This would be an extraordinarily exciting change, were it not for the fact that MPT chose to release these affordable chips in small, delayed batches: 350,000 each month (with a share already reserved for civil servants), allocated to citizens through a public lottery and only in locations chosen by the government. This scarcity, of course, creates an instant black market for resold SIM cards at prices reaching towards pre-reform levels. The recent awarding of telecom licenses to Qatar's Ooredoo and Norway's Telenor should help accelerate mobile adoption across the country, but for now, many in Myanmar -- even those who have purchased phones, now used as entertainment devices -- must wait for their number to be called. (In the meantime, Bluetooth sharing platforms like Zapya and the side-loading of pirated Android applications help keep content churning.)
To describe these limitations as "frustrating" would be like calling Yangon's daily monsoon rains "wet." The briefest of glimpses at what basic communications technologies -- literally, just cellphones--are doing for health, education, small business growth, financial transactions, civil engagement and so much else in places like India, Kenya and the Philippines can tell you that Myanmar's long journey to prosperity is clearly being held back by policies like the SIM card lottery. For one example, the country suffers from a profound lack of reliable data on anything and everything. More phones means more data points, for information about populations, markets, behaviors and opinions, and very simple SMS survey platforms -- already used extensively in both developing and conflict countries -- could collect and analyze that data instantly. Instead researchers must combat all manner of obstacles -- poor roads, patchy telephone coverage, language barriers, limited education and heavily land-mined terrain, among others -- head-on.
Nevertheless, when it comes to matters like these, Myanmar locals can usually find a silver lining. As one grinning network security analyst told me when I asked about hacking, "We have no credit cards, no banking yet. We have nothing worth stealing!"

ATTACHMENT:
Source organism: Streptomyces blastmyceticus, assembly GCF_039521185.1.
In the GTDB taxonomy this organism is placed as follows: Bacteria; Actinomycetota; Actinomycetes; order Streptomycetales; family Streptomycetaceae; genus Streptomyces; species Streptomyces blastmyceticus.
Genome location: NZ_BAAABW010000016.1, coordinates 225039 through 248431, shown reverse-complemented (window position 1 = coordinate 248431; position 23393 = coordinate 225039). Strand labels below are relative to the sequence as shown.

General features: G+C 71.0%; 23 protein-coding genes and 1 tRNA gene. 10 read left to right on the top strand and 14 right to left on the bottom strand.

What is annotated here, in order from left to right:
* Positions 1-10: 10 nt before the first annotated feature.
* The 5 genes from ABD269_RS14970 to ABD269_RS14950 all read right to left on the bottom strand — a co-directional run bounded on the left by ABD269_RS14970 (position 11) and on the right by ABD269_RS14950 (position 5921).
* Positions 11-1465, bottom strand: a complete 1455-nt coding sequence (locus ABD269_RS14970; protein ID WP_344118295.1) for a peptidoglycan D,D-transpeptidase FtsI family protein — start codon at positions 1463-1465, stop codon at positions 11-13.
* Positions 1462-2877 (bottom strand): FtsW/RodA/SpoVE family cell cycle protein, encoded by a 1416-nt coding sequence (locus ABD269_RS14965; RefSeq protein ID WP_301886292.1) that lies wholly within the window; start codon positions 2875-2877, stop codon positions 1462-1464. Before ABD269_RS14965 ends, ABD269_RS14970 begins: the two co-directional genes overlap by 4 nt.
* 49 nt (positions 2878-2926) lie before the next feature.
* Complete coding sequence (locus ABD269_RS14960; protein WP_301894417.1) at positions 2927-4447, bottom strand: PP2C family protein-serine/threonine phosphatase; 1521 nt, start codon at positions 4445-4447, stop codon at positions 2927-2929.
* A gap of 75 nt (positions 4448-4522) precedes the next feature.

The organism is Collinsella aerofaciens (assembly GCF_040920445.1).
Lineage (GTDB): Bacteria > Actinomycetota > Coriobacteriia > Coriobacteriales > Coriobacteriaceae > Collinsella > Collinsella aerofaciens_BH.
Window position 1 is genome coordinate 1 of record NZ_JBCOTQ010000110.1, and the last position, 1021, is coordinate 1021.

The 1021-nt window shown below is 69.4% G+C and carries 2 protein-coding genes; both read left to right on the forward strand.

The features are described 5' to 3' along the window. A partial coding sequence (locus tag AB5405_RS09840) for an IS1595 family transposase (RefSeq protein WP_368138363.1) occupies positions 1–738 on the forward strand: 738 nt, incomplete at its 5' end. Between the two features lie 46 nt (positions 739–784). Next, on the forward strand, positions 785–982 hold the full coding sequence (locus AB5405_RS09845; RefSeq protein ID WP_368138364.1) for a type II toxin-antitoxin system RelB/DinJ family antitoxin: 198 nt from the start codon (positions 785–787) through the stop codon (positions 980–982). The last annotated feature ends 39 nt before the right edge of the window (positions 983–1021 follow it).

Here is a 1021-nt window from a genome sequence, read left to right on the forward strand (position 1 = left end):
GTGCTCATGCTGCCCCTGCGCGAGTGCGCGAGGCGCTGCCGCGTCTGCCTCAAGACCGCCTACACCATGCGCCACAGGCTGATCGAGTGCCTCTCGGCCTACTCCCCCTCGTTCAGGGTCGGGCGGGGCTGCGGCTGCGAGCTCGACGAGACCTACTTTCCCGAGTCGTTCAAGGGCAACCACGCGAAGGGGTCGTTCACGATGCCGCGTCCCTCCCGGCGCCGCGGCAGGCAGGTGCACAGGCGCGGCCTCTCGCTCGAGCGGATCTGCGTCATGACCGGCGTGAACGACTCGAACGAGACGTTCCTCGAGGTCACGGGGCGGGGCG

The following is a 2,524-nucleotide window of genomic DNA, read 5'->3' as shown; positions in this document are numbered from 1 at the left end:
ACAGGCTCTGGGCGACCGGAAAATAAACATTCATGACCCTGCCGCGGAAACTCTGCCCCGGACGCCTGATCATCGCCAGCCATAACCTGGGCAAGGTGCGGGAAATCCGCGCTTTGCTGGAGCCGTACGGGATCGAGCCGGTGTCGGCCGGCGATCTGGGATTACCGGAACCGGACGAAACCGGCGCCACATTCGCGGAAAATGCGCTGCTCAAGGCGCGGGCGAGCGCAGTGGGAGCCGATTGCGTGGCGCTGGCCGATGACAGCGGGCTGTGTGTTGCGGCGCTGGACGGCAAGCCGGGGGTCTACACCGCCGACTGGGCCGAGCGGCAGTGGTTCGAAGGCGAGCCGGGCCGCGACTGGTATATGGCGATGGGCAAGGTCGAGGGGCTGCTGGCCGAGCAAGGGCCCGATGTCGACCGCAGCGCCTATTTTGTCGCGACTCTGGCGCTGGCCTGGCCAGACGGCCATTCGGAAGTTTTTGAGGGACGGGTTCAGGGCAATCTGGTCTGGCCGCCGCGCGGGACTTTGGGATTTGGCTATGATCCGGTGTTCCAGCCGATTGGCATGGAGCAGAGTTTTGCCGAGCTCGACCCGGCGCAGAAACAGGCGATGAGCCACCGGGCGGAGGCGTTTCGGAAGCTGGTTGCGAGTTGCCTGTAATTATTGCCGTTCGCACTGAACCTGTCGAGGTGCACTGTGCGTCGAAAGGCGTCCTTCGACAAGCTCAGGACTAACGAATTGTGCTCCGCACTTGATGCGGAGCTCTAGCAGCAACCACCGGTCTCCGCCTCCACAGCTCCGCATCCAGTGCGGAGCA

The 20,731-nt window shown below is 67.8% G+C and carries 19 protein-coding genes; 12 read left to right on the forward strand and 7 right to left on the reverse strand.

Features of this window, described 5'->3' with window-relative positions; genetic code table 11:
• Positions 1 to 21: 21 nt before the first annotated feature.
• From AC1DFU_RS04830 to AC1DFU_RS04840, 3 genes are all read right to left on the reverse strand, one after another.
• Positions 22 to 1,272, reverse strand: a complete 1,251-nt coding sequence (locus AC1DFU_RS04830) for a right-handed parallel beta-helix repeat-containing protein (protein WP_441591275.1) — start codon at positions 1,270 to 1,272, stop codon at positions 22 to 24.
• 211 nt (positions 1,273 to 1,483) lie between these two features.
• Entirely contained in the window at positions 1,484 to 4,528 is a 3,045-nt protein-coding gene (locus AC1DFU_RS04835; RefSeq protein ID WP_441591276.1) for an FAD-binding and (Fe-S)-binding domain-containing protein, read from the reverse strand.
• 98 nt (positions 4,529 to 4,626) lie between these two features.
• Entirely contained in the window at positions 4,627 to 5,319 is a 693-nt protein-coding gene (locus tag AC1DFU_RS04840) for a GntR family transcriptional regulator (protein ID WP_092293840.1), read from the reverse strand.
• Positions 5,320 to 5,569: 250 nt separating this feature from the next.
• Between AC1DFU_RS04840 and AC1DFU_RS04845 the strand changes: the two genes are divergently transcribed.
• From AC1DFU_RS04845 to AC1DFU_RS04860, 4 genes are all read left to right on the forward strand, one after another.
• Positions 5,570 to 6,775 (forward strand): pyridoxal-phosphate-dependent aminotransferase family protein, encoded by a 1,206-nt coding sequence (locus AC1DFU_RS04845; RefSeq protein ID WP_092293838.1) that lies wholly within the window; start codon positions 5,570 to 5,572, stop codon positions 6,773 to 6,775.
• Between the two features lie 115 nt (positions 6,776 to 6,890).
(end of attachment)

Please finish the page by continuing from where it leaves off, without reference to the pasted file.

But if the pace of change in Myanmar is any indication, these limitations on access will shift sooner than we expect. My Richardson Center trainings were designed to put the cart before the horse, so to speak: "You may not use these/need those/care about this now," I told participants, "but you will before you know it." Building the knowledge base now, on practices and platforms that will serve them well in years to come, is both a critical step and a true opportunity. Most Burmese may be at an early stage of familiarity with technology -- e.g. "Who uses email?" No hands. "Who uses Gmail?" Every hand up -- but as elsewhere in emerging market environments, when something works, like a popular social networking platform or a clever offline sharing strategy, people teach each other faster than any visiting trainer could.
So what did I talk about?
For politicians, my training dovetailed with a presentation on political messaging from the Richardson Center's Mindy Walker. I discussed things like different social media platforms they can use now, various offline strategies for dealing with constituents without Internet or network access, and how to use connectivity to engage with local and international media. More importantly, I raised the question of how to think about being online as an accountable public figure. With national elections two years away and turbulent domestic news (particularly around Buddhist-Muslim violence) regularly appearing on, and sometimes spurred on by, social networking sites, the question of how a political actor should behave online is especially relevant -- and will become even more so as the stakes rise.